Bacillus thuringiensis ssp. israelensis (Bti) is increasingly used as an ecologically friendly anti-mosquito agent. The bacterium cells undergo fermentation in dilute suspensions; before practical use, therefore it is necessary to concentrate the suspensions. Aggregation by polymers is a powerful tool with which to regulate the stability of suspensions. Typically, polymers at low concentrations destabilize and at high concentrations stabilize colloidal systems. Bti suspensions can be flocculated efficiently by either cationic or anionic polyelectrolytes. Cationic polyelectolytes were found to be the most efficient flocculants for bacterial suspensions. It was shown that the degree of toxicity of the flocculated Bti suspensions for biting mosquito larvae was in the same range than in non-flocculated suspension.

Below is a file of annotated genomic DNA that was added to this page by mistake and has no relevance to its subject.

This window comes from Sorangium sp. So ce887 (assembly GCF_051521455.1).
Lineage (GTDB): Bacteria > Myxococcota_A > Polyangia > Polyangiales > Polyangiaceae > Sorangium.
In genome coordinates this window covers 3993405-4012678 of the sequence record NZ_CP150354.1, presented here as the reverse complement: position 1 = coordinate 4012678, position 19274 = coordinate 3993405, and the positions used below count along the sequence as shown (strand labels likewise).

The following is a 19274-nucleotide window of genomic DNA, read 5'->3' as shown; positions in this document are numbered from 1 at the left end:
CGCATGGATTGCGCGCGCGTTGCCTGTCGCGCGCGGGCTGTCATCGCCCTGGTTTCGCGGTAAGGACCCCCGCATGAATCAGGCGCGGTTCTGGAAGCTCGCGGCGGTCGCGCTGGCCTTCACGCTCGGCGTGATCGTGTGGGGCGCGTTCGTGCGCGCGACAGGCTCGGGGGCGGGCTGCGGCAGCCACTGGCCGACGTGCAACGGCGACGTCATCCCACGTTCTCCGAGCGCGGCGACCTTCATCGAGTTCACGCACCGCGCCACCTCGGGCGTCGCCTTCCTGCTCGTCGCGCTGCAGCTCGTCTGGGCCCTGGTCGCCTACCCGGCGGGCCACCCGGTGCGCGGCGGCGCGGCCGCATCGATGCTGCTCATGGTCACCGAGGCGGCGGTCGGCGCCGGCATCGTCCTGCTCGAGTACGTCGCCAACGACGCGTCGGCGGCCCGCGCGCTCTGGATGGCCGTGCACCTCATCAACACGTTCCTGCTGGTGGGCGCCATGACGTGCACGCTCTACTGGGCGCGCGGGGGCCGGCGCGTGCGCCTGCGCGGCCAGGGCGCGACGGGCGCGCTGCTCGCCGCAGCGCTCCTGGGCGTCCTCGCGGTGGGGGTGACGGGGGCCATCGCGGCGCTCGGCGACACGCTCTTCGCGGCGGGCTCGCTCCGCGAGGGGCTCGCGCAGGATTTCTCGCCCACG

Baran, A. A. (1990) Flocculants in biotechnology. Khimiya Publishing House, Leningrad, pp. 1-156. (In Russian.)
Rasnitsyn, S. P., Voitsik, A. A., Iasiukevich, V. V. (1993) The effect of water temperature on the action of bacterial insecticides against mosquito larvae. Med. Parazitol. (Moscow) 1, 8-10. (In Russian.)
'The effect of water temperature on the action of bacterial insecticides against mosquito larvae' () 1Med. Parazitol. (Moscow): 8-10.
The effect of water temperature on the action of bacterial insecticides against mosquito larvaeMed. Parazitol. (Moscow)1810)| false